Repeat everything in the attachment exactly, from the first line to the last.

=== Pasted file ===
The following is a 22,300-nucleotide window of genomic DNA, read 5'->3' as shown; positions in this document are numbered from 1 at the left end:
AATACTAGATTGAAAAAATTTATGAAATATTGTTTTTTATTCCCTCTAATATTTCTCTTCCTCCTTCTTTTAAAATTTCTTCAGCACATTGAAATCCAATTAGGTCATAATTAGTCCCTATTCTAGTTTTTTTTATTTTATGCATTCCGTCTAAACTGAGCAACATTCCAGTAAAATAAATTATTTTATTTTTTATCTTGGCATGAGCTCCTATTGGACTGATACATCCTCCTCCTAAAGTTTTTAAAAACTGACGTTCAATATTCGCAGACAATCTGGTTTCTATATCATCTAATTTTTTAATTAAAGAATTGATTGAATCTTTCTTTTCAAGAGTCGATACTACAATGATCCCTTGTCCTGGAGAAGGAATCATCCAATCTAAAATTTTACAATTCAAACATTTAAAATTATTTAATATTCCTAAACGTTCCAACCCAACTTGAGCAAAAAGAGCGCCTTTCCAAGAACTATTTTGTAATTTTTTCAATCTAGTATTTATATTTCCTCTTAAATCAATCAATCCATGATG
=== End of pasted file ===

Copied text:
The following is a 22,300-nucleotide window of genomic DNA, read 5'->3' as shown; positions in this document are numbered from 1 at the left end:
AATACTAGATTGAAAAAATTTATGAAATATTGTTTTTTATTCCCTCTAATATTTCTCTTCCTCCTTCTTTTAAAATTTCTTCAGCACATTGAAATCCAATTAGGTCATAATTAGTCCCTATTCTAGTTTTTTTTATTTTATGCATTCCGTCTAAACTGAGCAACATTCCAGTAAAATAAATTATTTTATTTTTTATCTTGGCATGAGCTCCTATTGGACTGATACATCCTCCTCCTAAAGTTTTTAAAAACTGACGTTCAATATTCGCAGACAATCTGGTTTCTATATCATCTAATTTTTTAATTAAAGAATTGATTGAATCTTTCTTTTCAAGAGTCGATACTACAATGATCCCTTGTCCTGGAGAAGGAATCATCCAATCTAAAATTTTACAATTCAAACATTTAAAATTATTTAATATTCCTAAACGTTCCAACCCAACTTGAGCAAAAAGAGCGCCTTTCCAAGAACTATTTTGTAATTTTTTCAATCTAGTATTTATATTTCCTCTTAAATCAATCAATCCATGATG